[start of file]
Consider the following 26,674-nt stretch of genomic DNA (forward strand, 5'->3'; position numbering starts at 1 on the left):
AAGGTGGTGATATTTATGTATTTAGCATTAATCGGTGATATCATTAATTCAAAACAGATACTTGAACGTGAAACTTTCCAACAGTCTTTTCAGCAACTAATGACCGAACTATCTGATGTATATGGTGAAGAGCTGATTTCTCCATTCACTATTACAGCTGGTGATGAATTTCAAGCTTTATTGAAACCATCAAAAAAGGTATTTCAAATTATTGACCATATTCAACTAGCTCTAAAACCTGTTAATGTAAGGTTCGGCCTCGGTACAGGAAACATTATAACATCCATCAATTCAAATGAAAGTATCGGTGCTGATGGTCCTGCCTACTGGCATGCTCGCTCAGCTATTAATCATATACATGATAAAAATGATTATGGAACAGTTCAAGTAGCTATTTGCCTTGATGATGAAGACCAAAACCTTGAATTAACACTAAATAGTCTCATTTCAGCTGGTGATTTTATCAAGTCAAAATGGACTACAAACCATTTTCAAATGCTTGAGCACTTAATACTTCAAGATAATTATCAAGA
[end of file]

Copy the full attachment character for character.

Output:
Consider the following 26,674-nt stretch of genomic DNA (forward strand, 5'->3'; position numbering starts at 1 on the left):
AAGGTGGTGATATTTATGTATTTAGCATTAATCGGTGATATCATTAATTCAAAACAGATACTTGAACGTGAAACTTTCCAACAGTCTTTTCAGCAACTAATGACCGAACTATCTGATGTATATGGTGAAGAGCTGATTTCTCCATTCACTATTACAGCTGGTGATGAATTTCAAGCTTTATTGAAACCATCAAAAAAGGTATTTCAAATTATTGACCATATTCAACTAGCTCTAAAACCTGTTAATGTAAGGTTCGGCCTCGGTACAGGAAACATTATAACATCCATCAATTCAAATGAAAGTATCGGTGCTGATGGTCCTGCCTACTGGCATGCTCGCTCAGCTATTAATCATATACATGATAAAAATGATTATGGAACAGTTCAAGTAGCTATTTGCCTTGATGATGAAGACCAAAACCTTGAATTAACACTAAATAGTCTCATTTCAGCTGGTGATTTTATCAAGTCAAAATGGACTACAAACCATTTTCAAATGCTTGAGCACTTAATACTTCAAGATAATTATCAAGA